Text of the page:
For the temperature higher than 900 K, the values showed a good linear relation with the , which corresponds well with the Arrhenius law:where is the preexponential factor, is the gas constant, and is the activation energy for diffusion. Fitting parameters at 900~2500 K and 3~50 GPa are shown in Figure 3 and Table 1. The decreased from 4.929 kJ/mol at 3 GPa to 4.501 kJ/mol at 50 GPa. The increased from 25.2 kJ/mol at 3 GPa to 60.7 kJ/mol at 50 GPa, indicating that diffusion of CO2 in magnesite becomes more difficult under high pressure.


Pressure (GPa) (10-12 m2/s) (kJ/mol)

34.92925.2
64.91929.6
94.91133.9
124.90037.8
154.89342.1
204.88348.0
254.87353.0
304.86257.4
354.83560.4
404.77761.3
454.65761.5
504.50160.7

The different diffusion properties of CO2 in magnesite under different pressure and temperature (9 GPa and 900 K) might be related to the phase transition of CO2 and stability of magnesite under different pressure and temperature. The CO2 might transform from fluid phase to Pa3 molecular structure, Pbcn, P42/mnm, and I42d with increasing pressure [4144]; however, the stability of CO2 under high temperature is not yet well understood. For example, at ambient temperature, Pa3 CO2 undergoes a pressure-induced transformation to the Cmca symmetry at about 9-12 GPa; when pressure is larger than 12 GPa, there are two molecular phases: P42/mnm phase for  K and Pbcn phase for  K [43, 44]. At the same time, the presence of CO2 might affect the stability of magnesitite [45, 46].

3.2. Diffusion Anisotropy

Figure 4 shows an anisotropic feature of CO2 diffusion in magnesite. For the magnesite structure, it has the same -axis and -axis; therefore, the diffusion in the - plane of magnesite is the same. Accordingly, we only calculated diffusion coefficient along -axis and -axis direction under high T-P. The diffusion coefficients () of CO2 along the -axis and -axis varied differently with temperature and pressure (Figure 4). At temperature of 350~500 K, the ( along -axis direction) was larger than the ( along -axis direction) at a low pressure (<9 GPa) and then the became smaller than the with increasing pressure. When temperature was higher than 700 K, the was larger than the , but the differences became very small with increasing pressure. Anisotropy of the CO2 diffusion in magnesite decreased with increasing pressure and temperature. At 25 GPa, anisotropy increased from 3% at 2500 K to 60% at 350 K. For comparison, at 3 GPa, the anisotropy increased from 3.5% at 2500 K to 280% at 350 K. As the pressure was higher than 25 GPa, the difference between and was very small. The results indicated diffusion of CO2 in magnesite is anisotropic at a low pressure and is isotropic under high pressure.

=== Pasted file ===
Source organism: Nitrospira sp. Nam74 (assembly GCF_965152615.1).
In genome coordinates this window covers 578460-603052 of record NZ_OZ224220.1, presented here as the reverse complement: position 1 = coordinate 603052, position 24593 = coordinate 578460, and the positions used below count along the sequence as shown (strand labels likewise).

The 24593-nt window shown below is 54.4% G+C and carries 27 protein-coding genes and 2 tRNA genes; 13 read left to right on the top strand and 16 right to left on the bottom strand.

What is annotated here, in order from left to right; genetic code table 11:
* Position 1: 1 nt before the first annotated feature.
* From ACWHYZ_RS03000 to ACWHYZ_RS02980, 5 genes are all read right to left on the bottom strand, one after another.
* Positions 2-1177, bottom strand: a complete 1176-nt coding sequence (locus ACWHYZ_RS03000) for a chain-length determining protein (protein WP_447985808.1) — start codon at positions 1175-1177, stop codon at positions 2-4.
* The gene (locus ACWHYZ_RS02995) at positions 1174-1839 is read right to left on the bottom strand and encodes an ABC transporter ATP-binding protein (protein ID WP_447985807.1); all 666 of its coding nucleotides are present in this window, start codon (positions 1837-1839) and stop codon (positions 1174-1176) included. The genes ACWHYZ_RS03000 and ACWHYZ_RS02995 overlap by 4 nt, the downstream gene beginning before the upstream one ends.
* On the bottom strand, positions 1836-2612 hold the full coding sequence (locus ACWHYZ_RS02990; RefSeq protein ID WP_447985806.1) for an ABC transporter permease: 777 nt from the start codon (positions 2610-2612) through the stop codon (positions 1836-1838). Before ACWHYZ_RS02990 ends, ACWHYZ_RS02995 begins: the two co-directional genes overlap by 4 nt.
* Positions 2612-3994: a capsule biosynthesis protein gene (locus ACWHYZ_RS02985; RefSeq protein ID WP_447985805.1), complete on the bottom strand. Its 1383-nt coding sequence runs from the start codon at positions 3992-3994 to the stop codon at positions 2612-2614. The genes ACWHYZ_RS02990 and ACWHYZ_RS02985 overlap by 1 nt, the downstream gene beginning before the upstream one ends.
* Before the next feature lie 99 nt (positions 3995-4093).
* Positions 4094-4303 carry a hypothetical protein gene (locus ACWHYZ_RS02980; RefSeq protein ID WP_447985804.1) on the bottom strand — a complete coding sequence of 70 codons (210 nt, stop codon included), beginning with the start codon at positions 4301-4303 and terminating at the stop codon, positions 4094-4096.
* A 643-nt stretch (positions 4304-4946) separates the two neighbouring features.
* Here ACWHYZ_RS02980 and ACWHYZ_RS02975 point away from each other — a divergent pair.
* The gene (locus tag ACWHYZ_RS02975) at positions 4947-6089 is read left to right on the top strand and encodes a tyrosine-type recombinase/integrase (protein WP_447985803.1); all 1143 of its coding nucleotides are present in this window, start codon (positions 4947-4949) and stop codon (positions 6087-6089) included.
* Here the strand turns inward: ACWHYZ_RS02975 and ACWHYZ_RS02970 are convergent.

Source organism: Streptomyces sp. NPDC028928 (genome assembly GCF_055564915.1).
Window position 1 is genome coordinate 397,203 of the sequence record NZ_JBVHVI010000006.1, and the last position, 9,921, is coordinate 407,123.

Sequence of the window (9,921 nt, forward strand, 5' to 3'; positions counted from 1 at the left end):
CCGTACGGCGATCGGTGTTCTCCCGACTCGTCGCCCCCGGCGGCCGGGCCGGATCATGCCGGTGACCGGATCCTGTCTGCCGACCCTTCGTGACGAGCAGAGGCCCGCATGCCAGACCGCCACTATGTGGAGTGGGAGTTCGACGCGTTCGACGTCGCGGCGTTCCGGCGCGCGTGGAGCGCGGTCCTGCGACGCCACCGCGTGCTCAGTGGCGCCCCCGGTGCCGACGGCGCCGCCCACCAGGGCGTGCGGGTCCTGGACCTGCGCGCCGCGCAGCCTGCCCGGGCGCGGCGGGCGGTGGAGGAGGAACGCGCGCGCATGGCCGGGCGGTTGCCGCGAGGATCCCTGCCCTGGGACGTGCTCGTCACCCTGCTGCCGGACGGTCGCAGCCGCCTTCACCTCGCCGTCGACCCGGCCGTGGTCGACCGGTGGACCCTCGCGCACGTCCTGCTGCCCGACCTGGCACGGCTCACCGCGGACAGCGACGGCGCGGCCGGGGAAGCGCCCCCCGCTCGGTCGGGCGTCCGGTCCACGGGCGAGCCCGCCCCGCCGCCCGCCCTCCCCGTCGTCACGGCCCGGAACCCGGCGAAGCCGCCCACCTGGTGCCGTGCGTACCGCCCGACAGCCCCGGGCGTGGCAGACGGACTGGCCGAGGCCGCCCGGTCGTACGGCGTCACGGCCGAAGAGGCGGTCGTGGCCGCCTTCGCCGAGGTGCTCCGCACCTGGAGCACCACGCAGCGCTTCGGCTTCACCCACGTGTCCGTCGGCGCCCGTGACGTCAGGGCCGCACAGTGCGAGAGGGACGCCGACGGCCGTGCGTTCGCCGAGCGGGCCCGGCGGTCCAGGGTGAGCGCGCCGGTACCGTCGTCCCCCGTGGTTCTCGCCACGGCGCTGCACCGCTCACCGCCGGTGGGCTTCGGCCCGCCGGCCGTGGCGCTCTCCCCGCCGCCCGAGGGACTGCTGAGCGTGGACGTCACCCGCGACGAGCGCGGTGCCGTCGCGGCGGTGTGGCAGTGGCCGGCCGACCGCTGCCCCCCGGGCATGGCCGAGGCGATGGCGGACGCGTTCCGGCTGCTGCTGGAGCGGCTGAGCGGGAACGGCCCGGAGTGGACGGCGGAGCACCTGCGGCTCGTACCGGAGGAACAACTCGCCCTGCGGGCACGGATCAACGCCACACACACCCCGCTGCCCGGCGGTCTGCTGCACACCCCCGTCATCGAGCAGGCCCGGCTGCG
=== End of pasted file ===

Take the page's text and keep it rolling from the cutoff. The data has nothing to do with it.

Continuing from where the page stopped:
Anisotropy of CO2 diffusion in magnesite is important to understand the anisotropic properties of deep carbon cycle. A study on olivine-hosted melt inclusions from the Mid-Atlantic Ridge indicated that carbon content in the upper mantle is highly heterogeneous, varying by almost two orders of magnitude globally [47]. Volatiles in the mantle can be hosted either in independent phases or as dissolved components in minerals. The content of magnesite in the upper mantle is 1000~8000 ppm [17, 48]. Under the upper mantle ( and ), diffusion of CO2 in magnesite shows an obvious anisotropy. Therefore, this diffusion difference of CO2 probably leads to the heterogeneous transport and storage of carbon in the mantle.

3.3. The Diffusion under Different CO2 Pressures

The diffusion of CO2 in magnesite is closely related to its content in the mantle. Therefore, values of CO2 in magnesite under different CO2 pressures were calculated in order to understand the effect of CO2 content on its diffusion behavior. Figure 5 shows the values of CO2 in magnesite with the CO2 pressures of 10, 30, 50, 70, and 100 MPa under the 900~2500 K and 3~50 GPa. The diffusibility increased as the CO2 pressure increased. The averages of values increased by 1.5%-4.8% as the CO2 pressure increased from 10 MPa to 100 MPa under the different pressures. As detected by Raman spectroscopy, the diffusion coefficient of CO2 in aqueous solutions decreases significantly at high CO2 concentrations [49]. Our results here show different diffusion behavior from the diffusivity of CO2 in aqueous solutions under geologic carbon sequestration conditions. In addition, the effects of CO2 pressure on its diffusion show a slight decrease with increasing the temperature. Compared with the change caused by temperature or pressure (orders of magnitude), the effect of CO2 pressure on its diffusion is limited.

3.4. The Diffusion under Different Magnesite Pore Sizes